What is a Stratified Epithelium?

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  • Written By: J.M. Densing
  • Edited By: Jacob Harkins
  • Last Modified Date: 15 August 2019
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Stratified epithelium is a type of tissue found in the human body. Epithelial tissue is the lining of cells that covers most body surfaces and cavities, with an attached membrane called a basement membrane. Stratified epithelium means that this lining is more than one layer of cells thick. Simple epithelium consists of a single layer of cells. Both types of epithelium can serve many purposes in different areas of the body, such as protection from injury or pathogens, sensing different stimuli like taste, secretion of hormones or enzymes, and absorption of nutrients.

Stratified epithelium is usually classified according to the shape of the cells in the top layer, with one common type being squamous epithelium. The shape of the cells in the top layer of stratified squamous epithelium is thin and flat, with irregular, curvy, wavy edges — the cells in the layers beneath can be shaped the same or differently than those on top. Squamous is the most widespread type of stratified epithelium in the human body. It is forms the lining of the mouth, vagina, anus, and several other openings in the body, as well as the lining of the vocal cords and the cornea. The skin is also made up of stratified squamous epithelium.


Another type of stratified epithelium is stratified cuboidal epithelium. Cuboidal cells have a shape similar to that of a cube. Stratified cuboidal epithelium is not as common as the squamous type, however it can be found in several areas of the body particularly in ducts of various glands, such as sweat and mammary glands, and ducts of the salivary glands found in the tongue.

Stratified columnar epithelium has cells shaped like a rectangular prism, with a height noticeably longer than its width. This type is not very widespread, but it is found in a few areas such as very large mammary ducts, and the ducts of the large salivary glands on the bottom of the mouth under the tongue. The columnar type of stratified epithelium can also be found in some parts of the respiratory and urinary tracts, and on the tubules of the testes.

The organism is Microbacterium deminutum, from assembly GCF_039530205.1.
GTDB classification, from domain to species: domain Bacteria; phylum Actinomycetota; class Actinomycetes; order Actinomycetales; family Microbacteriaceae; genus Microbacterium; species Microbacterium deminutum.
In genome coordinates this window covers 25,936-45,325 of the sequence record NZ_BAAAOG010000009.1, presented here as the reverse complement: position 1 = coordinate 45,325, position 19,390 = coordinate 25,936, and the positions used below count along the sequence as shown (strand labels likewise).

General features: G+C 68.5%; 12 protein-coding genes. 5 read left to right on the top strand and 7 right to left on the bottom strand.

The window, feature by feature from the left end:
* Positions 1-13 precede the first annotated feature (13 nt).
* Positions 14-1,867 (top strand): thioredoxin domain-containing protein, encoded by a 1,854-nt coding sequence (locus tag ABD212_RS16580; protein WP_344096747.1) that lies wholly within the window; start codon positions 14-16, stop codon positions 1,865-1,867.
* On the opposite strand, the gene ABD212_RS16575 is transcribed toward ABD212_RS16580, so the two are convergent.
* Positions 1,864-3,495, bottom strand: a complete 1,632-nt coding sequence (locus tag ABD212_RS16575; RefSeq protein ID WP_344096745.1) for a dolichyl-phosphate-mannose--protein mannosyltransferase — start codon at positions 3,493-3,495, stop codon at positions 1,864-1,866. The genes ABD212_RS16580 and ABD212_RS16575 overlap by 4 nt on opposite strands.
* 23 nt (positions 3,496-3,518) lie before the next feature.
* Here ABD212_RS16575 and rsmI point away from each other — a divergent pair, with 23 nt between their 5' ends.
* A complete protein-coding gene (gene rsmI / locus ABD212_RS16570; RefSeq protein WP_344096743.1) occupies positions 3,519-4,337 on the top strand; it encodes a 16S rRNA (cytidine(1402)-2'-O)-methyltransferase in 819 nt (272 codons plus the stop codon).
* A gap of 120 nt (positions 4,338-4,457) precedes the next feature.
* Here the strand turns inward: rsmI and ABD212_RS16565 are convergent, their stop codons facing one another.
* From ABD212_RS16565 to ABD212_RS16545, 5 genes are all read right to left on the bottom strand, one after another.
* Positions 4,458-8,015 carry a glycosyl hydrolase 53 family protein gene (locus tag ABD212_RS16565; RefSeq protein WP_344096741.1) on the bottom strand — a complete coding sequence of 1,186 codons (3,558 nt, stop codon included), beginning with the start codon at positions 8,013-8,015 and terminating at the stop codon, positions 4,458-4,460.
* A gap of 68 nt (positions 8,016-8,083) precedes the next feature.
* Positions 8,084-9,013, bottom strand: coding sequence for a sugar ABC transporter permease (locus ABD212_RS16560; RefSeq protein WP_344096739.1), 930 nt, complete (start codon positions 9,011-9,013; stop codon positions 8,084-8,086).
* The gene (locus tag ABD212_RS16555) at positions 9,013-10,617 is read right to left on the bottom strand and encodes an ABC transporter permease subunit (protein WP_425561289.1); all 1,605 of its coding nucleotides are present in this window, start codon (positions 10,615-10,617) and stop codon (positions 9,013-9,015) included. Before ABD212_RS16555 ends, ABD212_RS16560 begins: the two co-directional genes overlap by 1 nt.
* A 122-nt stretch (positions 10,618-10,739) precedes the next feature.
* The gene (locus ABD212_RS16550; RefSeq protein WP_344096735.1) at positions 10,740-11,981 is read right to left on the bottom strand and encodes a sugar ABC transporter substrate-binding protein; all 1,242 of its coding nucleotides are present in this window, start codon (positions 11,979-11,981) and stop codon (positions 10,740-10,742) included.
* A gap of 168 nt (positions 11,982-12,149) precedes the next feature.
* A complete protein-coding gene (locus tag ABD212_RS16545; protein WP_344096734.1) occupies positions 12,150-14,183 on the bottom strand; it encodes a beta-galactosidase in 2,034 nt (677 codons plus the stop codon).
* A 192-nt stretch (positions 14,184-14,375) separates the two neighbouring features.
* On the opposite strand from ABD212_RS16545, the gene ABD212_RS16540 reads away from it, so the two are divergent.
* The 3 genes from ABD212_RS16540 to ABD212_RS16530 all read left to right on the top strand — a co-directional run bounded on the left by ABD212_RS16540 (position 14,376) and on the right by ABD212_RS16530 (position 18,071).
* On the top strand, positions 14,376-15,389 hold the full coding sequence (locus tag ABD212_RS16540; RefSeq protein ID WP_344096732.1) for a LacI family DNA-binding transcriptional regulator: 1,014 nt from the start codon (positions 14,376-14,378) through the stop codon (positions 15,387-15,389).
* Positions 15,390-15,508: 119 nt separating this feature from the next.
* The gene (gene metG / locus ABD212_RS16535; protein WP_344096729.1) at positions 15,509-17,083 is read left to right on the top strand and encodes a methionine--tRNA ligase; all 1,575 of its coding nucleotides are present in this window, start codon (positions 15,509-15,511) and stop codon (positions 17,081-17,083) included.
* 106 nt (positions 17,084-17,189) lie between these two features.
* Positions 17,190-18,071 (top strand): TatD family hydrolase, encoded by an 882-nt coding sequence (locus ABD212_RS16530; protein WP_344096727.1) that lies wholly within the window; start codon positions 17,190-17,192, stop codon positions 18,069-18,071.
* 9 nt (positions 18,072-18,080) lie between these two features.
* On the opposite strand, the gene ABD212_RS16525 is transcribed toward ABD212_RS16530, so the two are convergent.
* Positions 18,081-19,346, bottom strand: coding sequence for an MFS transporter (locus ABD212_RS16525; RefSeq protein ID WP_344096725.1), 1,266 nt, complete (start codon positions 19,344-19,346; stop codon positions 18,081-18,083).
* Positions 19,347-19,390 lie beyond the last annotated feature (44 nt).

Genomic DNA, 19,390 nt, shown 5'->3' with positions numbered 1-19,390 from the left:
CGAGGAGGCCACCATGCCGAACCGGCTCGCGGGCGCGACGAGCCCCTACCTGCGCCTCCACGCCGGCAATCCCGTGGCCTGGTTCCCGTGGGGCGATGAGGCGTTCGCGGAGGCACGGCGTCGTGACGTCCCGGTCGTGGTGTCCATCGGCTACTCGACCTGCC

Sometimes columnar epithelium can appear to be stratified when it isn't, due to the nuclei appearing at different heights, and the cells themselves being different lengths. These factors give the appearance of layers, but in reality there's just a single layer with all cells touching the basement membrane. This variety of epithelium is called psuedostratified, and it's found in several body systems, including respiratory and reproductive.


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Post 1

I think that stratified epithelium is what protects us from getting injured deeply on a daily basis. I know that I am always getting into little accidents, but many of them only result in bruises or tiny scrapes that don't produce blood.

If our skin was not several layers thick, imagine all the danger we would be in! We would bleed every day, because you just can't avoid bumping into things all the time.

Even when I get a significant scrape, like when my dog scratches me with her huge talons, I only see a few dots of blood, if that. My stratified epithelium is protecting my blood inside my skin. It blocks out bacteria, too, which helps me heal faster.

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